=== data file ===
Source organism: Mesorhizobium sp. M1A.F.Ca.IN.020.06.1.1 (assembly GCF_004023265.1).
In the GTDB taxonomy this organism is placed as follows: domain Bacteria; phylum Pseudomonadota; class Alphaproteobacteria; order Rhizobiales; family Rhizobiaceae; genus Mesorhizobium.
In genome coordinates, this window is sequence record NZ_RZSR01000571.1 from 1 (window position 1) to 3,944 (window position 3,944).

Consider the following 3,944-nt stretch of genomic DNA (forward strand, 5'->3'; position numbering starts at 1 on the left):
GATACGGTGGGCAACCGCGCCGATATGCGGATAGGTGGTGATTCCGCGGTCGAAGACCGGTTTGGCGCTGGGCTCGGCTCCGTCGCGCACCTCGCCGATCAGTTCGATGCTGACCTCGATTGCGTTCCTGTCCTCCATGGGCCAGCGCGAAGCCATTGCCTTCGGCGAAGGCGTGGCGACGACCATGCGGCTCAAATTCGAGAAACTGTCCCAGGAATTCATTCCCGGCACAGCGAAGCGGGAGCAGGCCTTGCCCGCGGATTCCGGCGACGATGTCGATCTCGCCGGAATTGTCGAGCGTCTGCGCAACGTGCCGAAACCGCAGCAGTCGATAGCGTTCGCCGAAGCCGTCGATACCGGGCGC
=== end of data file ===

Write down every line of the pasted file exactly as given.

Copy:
Source organism: Mesorhizobium sp. M1A.F.Ca.IN.020.06.1.1 (assembly GCF_004023265.1).
In the GTDB taxonomy this organism is placed as follows: domain Bacteria; phylum Pseudomonadota; class Alphaproteobacteria; order Rhizobiales; family Rhizobiaceae; genus Mesorhizobium.
In genome coordinates, this window is sequence record NZ_RZSR01000571.1 from 1 (window position 1) to 3,944 (window position 3,944).

Consider the following 3,944-nt stretch of genomic DNA (forward strand, 5'->3'; position numbering starts at 1 on the left):
GATACGGTGGGCAACCGCGCCGATATGCGGATAGGTGGTGATTCCGCGGTCGAAGACCGGTTTGGCGCTGGGCTCGGCTCCGTCGCGCACCTCGCCGATCAGTTCGATGCTGACCTCGATTGCGTTCCTGTCCTCCATGGGCCAGCGCGAAGCCATTGCCTTCGGCGAAGGCGTGGCGACGACCATGCGGCTCAAATTCGAGAAACTGTCCCAGGAATTCATTCCCGGCACAGCGAAGCGGGAGCAGGCCTTGCCCGCGGATTCCGGCGACGATGTCGATCTCGCCGGAATTGTCGAGCGTCTGCGCAACGTGCCGAAACCGCAGCAGTCGATAGCGTTCGCCGAAGCCGTCGATACCGGGCGC